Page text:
President Biden is reportedly preparing to “sell” his pandemic stimulus bill to the American people in an effort to reap political gain from the popular measure. History suggests any gain he gets will be fleeting.
It’s understandable why Democrats believe otherwise. Polls show that ending the pandemic is the No. 1 issue for Americans. A Pew Research Center poll released this week also shows 70 percent approval for the bill, including 41 percent approval among Republicans. So why shouldn’t the president tie himself to a popular bill that purportedly addresses the country’s major problem? According to this theory, there’s lots of political upside and little political downside.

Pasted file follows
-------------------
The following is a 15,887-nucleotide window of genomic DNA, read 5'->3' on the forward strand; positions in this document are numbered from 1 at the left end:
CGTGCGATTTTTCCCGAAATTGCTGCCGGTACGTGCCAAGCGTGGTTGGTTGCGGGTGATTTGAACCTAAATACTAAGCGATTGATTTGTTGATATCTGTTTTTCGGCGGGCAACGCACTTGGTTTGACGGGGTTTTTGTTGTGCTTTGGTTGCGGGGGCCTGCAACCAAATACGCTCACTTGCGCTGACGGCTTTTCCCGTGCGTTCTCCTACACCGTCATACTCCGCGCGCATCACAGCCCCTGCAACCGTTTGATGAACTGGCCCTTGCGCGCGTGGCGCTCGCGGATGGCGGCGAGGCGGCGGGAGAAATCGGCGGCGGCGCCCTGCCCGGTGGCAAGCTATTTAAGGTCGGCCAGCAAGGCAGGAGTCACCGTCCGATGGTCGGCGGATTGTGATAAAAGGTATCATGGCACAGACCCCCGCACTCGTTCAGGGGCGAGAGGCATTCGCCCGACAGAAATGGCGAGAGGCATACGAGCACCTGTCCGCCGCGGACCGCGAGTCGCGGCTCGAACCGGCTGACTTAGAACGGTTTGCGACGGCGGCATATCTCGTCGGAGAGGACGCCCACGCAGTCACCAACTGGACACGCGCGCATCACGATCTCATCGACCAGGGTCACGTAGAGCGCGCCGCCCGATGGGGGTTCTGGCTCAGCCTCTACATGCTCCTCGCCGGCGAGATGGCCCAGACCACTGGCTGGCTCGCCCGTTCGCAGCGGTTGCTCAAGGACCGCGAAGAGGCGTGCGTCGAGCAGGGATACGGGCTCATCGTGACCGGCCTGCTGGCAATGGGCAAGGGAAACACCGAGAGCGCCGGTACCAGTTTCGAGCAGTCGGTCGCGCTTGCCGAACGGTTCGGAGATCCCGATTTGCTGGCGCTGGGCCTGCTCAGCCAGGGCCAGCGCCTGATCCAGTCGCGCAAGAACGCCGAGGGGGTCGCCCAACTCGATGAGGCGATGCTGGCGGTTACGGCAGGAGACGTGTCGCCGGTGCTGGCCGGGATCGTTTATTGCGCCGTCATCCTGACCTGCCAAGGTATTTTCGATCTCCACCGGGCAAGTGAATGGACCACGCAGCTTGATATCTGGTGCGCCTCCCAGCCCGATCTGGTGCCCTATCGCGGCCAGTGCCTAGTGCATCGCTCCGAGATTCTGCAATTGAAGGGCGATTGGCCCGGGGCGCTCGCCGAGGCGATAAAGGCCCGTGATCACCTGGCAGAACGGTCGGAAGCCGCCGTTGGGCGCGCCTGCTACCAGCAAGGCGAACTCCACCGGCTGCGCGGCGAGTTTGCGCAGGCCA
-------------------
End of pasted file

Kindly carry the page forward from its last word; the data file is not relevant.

But measures passed early in administrations often get lost in the shuffle, unless they are part of a larger set of measures that prove successful and popular. Research has shown that by Election Day, few voters remembered tax rebate checks they received under prior presidents. Other important first steps to combat economic downturns, such as President Ronald Reagan’s tax cuts and President Barack Obama’s 2009 stimulus, were eventually swamped by the larger narratives surrounding their presidencies. In both cases, midterms voters examined whether the policies those bills were part of were working or taking the country in the direction they wanted. The verdicts for Reagan and Obama were negative: Both saw their parties lose many House seats in their first midterms.
Henry Olsen is a senior fellow at the Ethics and Public Policy Center.